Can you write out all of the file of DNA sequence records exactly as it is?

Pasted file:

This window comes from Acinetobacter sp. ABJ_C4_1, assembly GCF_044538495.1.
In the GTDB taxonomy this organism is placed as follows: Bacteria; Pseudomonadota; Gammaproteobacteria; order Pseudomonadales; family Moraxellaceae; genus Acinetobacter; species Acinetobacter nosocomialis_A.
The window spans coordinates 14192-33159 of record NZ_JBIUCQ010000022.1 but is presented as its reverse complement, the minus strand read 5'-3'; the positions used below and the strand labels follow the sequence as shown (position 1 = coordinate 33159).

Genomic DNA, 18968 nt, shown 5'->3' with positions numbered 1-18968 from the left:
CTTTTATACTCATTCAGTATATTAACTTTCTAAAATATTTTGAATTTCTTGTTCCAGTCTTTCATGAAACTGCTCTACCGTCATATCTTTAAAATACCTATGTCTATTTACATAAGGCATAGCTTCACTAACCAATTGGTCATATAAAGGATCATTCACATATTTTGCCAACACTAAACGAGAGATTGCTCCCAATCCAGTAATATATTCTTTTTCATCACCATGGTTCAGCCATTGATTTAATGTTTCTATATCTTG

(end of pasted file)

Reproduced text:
This window comes from Acinetobacter sp. ABJ_C4_1, assembly GCF_044538495.1.
In the GTDB taxonomy this organism is placed as follows: Bacteria; Pseudomonadota; Gammaproteobacteria; order Pseudomonadales; family Moraxellaceae; genus Acinetobacter; species Acinetobacter nosocomialis_A.
The window spans coordinates 14192-33159 of record NZ_JBIUCQ010000022.1 but is presented as its reverse complement, the minus strand read 5'-3'; the positions used below and the strand labels follow the sequence as shown (position 1 = coordinate 33159).

Genomic DNA, 18968 nt, shown 5'->3' with positions numbered 1-18968 from the left:
CTTTTATACTCATTCAGTATATTAACTTTCTAAAATATTTTGAATTTCTTGTTCCAGTCTTTCATGAAACTGCTCTACCGTCATATCTTTAAAATACCTATGTCTATTTACATAAGGCATAGCTTCACTAACCAATTGGTCATATAAAGGATCATTCACATATTTTGCCAACACTAAACGAGAGATTGCTCCCAATCCAGTAATATATTCTTTTTCATCACCATGGTTCAGCCATTGATTTAATGTTTCTATATCTTG